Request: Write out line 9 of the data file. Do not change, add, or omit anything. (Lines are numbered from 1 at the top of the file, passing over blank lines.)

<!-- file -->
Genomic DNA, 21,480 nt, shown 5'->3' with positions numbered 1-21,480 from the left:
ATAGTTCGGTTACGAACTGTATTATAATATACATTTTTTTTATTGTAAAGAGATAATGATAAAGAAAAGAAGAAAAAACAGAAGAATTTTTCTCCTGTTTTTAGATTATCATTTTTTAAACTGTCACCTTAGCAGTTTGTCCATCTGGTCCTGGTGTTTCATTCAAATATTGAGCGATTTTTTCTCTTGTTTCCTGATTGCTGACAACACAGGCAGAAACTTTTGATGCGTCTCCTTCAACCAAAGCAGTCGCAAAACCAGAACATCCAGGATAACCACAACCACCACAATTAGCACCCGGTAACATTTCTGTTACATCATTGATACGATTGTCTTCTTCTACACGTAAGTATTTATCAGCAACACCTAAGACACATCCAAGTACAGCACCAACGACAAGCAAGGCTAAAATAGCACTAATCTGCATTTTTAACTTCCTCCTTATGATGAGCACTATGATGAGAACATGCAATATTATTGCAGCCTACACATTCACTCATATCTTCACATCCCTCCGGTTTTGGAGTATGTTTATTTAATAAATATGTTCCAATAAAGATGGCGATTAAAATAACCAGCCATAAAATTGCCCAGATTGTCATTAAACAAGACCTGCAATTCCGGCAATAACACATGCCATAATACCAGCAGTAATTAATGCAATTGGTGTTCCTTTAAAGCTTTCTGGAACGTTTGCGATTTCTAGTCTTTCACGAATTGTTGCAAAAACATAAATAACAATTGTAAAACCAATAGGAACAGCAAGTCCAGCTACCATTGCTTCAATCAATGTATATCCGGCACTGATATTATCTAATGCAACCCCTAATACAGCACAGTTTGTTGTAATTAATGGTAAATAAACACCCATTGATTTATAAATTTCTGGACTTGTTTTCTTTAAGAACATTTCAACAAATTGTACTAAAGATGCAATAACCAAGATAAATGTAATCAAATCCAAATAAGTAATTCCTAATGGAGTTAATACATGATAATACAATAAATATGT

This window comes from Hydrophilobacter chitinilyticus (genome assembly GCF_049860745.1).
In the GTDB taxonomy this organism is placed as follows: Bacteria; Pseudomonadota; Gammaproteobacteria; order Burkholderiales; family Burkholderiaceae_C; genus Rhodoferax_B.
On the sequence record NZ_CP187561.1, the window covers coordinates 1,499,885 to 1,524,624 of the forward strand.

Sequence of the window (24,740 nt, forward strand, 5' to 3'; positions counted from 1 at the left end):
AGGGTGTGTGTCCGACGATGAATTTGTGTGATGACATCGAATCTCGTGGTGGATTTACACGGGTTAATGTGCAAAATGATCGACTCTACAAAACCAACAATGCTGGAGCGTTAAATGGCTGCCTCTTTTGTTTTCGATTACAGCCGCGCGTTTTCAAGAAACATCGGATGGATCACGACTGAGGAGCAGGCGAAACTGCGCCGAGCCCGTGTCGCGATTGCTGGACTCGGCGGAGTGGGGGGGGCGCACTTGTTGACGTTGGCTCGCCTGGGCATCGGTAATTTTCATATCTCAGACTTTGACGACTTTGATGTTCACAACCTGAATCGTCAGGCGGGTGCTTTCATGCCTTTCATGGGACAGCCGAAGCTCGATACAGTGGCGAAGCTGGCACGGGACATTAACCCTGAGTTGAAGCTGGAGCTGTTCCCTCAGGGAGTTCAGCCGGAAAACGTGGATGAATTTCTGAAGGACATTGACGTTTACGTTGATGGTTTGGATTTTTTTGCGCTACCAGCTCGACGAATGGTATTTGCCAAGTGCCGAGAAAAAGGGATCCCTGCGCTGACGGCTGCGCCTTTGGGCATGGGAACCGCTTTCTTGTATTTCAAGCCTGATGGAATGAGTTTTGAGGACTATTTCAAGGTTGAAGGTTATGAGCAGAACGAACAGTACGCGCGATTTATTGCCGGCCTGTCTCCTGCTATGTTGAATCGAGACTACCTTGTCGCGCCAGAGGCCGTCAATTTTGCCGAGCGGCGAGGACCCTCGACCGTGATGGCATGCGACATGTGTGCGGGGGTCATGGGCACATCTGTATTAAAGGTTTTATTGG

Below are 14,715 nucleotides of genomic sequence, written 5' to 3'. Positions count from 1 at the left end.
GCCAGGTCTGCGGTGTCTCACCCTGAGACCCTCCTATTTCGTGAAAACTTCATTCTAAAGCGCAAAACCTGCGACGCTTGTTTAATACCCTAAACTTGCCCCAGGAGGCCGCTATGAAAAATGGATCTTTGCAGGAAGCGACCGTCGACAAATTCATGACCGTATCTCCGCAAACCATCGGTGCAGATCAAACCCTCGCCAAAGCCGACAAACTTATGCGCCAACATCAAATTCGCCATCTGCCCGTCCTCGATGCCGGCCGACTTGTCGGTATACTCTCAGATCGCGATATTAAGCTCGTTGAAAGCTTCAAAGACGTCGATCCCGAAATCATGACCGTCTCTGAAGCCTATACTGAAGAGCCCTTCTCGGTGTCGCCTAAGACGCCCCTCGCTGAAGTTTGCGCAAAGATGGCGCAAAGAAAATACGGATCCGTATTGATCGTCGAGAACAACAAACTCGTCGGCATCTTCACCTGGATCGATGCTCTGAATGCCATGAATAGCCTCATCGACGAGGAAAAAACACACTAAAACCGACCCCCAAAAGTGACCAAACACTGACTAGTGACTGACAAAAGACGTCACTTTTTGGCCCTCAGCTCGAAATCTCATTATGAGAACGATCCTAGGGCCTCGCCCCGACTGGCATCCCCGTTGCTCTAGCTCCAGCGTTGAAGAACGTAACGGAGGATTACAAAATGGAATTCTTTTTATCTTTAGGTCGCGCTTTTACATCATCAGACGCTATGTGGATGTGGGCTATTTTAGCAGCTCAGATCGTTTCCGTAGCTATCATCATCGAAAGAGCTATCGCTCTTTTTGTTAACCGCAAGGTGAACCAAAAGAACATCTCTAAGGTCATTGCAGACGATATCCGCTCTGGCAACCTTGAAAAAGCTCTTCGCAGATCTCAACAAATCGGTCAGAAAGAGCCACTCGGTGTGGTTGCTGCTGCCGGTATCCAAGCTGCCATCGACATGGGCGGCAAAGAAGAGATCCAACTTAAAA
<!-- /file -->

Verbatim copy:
GCCAGGTCTGCGGTGTCTCACCCTGAGACCCTCCTATTTCGTGAAAACTTCATTCTAAAGCGCAAAACCTGCGACGCTTGTTTAATACCCTAAACTTGCCCCAGGAGGCCGCTATGAAAAATGGATCTTTGCAGGAAGCGACCGTCGACAAATTCATGACCGTATCTCCGCAAACCATCGGTGCAGATCAAACCCTCGCCAAAGCCGACAAACTTATGCGCCAACATCAAATTCGCCATCTGCCCGTCCTCGATGCCGGCCGACTTGTCGGTATACTCTCAGATCGCGATATTAAGCTCGTTGAAAGCTTCAAAGACGTCGATCCCGAAATCATGACCGTCTCTGAAGCCTATACTGAAGAGCCCTTCTCGGTGTCGCCTAAGACGCCCCTCGCTGAAGTTTGCGCAAAGATGGCGCAAAGAAAATACGGATCCGTATTGATCGTCGAGAACAACAAACTCGTCGGCATCTTCACCTGGATCGATGCTCTGAATGCCATGAATAGCCTCATCGACGAGGAAAAAACACACTAAAACCGACCCCCAAAAGTGACCAAACACTGACTAGTGACTGACAAAAGACGTCACTTTTTGGCCCTCAGCTCGAAATCTCATTATGAGAACGATCCTAGGGCCTCGCCCCGACTGGCATCCCCGTTGCTCTAGCTCCAGCGTTGAAGAACGTAACGGAGGATTACAAAATGGAATTCTTTTTATCTTTAGGTCGCGCTTTTACATCATCAGACGCTATGTGGATGTGGGCTATTTTAGCAGCTCAGATCGTTTCCGTAGCTATCATCATCGAAAGAGCTATCGCTCTTTTTGTTAACCGCAAGGTGAACCAAAAGAACATCTCTAAGGTCATTGCAGACGATATCCGCTCTGGCAACCTTGAAAAAGCTCTTCGCAGATCTCAACAAATCGGTCAGAAAGAGCCACTCGGTGTGGTTGCTGCTGCCGGTATCCAAGCTGCCATCGACATGGGCGGCAAAGAAGAGATCCAACTTAAAA